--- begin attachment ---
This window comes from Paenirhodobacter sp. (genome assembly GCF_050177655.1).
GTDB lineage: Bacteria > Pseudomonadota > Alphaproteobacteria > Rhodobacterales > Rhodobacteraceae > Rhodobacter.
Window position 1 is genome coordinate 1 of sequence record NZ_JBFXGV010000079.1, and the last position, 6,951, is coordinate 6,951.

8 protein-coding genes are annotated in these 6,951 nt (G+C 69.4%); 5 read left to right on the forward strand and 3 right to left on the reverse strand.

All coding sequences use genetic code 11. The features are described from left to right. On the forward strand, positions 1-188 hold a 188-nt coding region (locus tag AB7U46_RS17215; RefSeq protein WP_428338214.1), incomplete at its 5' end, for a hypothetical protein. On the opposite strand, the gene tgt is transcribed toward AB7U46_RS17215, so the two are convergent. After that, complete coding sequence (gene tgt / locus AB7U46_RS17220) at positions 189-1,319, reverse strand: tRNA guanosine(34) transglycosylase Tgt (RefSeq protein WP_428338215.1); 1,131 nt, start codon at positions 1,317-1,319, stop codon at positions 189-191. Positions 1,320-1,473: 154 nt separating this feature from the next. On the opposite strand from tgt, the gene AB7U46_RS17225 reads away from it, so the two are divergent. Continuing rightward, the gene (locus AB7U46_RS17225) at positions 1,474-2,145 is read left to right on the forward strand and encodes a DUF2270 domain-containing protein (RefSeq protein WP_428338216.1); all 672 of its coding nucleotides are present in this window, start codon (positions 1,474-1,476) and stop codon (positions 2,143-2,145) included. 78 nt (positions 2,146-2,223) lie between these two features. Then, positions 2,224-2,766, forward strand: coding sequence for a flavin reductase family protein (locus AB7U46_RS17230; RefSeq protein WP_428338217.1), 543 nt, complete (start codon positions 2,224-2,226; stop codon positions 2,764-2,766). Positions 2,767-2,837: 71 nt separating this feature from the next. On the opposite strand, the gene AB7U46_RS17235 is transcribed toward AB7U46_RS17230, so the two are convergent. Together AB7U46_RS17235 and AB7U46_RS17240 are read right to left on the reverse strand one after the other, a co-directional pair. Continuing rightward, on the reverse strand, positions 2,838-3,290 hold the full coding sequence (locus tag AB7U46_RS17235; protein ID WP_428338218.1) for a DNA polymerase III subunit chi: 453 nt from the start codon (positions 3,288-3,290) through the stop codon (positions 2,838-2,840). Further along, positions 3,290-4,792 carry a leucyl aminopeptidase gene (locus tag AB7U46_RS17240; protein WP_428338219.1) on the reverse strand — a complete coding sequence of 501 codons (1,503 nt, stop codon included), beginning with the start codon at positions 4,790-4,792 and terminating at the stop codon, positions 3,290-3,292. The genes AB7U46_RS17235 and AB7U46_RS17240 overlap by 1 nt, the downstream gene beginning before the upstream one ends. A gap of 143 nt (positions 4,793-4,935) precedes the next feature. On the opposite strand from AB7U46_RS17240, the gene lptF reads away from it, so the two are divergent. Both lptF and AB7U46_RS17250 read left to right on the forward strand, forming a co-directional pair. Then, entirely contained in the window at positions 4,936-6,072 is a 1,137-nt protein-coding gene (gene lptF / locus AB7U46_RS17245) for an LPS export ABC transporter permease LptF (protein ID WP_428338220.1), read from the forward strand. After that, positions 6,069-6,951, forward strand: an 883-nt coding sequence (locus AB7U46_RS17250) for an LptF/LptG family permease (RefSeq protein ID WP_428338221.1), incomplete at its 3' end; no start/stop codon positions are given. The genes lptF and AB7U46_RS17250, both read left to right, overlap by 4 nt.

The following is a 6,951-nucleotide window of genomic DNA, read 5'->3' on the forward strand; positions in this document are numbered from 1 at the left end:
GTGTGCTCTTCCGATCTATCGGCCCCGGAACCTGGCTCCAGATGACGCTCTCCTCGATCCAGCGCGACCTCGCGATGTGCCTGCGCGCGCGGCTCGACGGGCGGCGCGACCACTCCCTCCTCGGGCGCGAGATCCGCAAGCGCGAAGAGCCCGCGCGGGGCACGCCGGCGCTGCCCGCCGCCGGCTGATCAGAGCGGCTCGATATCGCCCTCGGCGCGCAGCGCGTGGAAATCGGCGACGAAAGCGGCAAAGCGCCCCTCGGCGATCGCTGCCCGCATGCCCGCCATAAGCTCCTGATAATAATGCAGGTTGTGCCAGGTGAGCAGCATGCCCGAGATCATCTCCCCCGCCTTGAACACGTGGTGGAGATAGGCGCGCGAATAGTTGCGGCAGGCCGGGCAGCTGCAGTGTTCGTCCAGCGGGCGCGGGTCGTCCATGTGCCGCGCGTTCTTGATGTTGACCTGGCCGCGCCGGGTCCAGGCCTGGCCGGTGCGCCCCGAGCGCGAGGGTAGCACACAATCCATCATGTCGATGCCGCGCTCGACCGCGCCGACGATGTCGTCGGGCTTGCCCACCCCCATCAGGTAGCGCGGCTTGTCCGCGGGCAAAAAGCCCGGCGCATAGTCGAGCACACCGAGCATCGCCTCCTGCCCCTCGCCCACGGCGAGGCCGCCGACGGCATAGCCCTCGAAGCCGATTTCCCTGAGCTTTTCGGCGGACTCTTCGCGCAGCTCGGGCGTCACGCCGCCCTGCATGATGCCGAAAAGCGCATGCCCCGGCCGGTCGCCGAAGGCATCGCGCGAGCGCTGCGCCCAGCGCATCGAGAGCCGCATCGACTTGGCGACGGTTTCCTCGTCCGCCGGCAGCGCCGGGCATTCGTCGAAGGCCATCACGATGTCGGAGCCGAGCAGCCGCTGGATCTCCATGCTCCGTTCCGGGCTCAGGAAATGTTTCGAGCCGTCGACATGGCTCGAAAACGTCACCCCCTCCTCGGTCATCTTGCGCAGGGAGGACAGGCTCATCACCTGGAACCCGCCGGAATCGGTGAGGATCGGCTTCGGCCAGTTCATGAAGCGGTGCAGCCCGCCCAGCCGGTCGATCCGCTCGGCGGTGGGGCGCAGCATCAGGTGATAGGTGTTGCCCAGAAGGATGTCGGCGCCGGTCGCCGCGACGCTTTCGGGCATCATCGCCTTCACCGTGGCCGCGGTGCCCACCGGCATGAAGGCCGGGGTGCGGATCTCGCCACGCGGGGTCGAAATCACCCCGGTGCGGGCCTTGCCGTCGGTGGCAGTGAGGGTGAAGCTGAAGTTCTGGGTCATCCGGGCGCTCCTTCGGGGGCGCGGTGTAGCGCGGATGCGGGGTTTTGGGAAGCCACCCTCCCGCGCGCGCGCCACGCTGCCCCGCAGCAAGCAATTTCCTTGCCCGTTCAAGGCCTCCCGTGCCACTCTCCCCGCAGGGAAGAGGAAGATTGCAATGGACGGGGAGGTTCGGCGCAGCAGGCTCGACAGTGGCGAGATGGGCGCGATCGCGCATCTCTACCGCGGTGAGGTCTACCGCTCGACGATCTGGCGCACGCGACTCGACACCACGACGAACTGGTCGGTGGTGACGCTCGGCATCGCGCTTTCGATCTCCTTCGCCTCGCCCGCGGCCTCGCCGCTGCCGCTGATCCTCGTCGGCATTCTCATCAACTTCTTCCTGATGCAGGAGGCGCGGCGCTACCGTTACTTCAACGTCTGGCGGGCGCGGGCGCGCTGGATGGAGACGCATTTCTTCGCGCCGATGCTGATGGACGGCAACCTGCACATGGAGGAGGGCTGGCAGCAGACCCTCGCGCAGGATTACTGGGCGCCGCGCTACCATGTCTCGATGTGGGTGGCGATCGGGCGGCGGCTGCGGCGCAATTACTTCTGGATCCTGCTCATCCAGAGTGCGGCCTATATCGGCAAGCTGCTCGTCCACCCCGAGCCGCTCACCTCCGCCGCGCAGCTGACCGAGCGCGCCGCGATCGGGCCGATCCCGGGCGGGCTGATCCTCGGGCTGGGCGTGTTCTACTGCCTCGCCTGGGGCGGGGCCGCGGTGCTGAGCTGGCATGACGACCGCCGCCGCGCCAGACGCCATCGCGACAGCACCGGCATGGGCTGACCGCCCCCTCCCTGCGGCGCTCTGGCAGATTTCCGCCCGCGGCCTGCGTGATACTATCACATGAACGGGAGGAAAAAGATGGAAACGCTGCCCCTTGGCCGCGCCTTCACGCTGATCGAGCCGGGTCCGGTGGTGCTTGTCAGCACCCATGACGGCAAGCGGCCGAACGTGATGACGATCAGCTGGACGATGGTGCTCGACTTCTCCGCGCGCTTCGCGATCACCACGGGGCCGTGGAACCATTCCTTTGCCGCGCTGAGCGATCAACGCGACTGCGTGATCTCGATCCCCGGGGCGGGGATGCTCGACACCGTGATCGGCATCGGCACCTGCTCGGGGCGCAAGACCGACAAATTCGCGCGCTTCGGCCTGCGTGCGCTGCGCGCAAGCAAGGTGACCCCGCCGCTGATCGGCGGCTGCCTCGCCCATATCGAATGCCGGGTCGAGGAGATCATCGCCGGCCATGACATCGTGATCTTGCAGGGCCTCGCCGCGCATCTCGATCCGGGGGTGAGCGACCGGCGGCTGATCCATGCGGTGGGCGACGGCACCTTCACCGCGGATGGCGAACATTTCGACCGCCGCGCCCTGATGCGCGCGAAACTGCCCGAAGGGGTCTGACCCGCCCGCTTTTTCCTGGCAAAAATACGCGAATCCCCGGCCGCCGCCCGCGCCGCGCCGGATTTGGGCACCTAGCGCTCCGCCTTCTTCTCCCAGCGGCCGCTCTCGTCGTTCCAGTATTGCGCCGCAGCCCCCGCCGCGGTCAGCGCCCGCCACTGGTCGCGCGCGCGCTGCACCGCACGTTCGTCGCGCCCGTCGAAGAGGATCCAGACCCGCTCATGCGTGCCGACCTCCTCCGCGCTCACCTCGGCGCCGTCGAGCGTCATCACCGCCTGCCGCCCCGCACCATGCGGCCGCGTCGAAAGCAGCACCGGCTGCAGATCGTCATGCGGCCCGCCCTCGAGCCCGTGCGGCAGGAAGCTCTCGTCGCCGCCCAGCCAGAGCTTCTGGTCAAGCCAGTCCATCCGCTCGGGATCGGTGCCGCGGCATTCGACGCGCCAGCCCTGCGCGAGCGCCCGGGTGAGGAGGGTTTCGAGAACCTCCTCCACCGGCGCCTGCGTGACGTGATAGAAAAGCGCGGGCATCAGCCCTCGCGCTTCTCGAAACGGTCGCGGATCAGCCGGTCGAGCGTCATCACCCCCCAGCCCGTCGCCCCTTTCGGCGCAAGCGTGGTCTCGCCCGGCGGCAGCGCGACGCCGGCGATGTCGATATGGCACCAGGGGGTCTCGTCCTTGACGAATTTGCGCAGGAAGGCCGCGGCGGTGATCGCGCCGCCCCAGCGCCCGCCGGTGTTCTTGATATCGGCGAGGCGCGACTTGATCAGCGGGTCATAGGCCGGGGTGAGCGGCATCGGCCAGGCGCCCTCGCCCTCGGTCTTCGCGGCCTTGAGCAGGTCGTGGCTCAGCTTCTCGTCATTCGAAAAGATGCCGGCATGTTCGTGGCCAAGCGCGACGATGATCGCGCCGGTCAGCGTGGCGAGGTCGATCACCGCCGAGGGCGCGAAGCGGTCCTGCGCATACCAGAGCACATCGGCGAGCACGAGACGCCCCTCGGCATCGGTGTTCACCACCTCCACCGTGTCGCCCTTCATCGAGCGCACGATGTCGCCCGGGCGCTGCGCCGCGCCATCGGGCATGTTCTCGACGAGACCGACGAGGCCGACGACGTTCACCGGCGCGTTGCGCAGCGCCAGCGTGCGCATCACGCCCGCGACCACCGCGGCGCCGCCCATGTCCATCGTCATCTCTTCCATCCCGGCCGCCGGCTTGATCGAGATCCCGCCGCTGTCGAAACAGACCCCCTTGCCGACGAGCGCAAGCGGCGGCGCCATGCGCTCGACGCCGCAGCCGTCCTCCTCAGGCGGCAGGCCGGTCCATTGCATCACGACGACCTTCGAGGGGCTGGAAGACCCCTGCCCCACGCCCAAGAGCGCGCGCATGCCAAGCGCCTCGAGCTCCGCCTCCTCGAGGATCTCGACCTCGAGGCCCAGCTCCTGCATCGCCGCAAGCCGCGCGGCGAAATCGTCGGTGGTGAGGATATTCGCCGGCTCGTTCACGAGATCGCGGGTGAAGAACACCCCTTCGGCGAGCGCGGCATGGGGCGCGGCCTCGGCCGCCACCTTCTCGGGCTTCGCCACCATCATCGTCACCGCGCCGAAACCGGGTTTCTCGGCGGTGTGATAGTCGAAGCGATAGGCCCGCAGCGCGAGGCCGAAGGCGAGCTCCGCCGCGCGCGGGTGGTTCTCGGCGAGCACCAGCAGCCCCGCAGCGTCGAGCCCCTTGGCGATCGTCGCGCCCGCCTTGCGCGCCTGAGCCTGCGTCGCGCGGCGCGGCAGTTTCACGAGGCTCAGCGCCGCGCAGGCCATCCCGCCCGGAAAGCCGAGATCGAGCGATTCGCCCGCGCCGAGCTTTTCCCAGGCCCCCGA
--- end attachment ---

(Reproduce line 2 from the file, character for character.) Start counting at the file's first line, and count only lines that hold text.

GTDB lineage: Bacteria > Pseudomonadota > Alphaproteobacteria > Rhodobacterales > Rhodobacteraceae > Rhodobacter.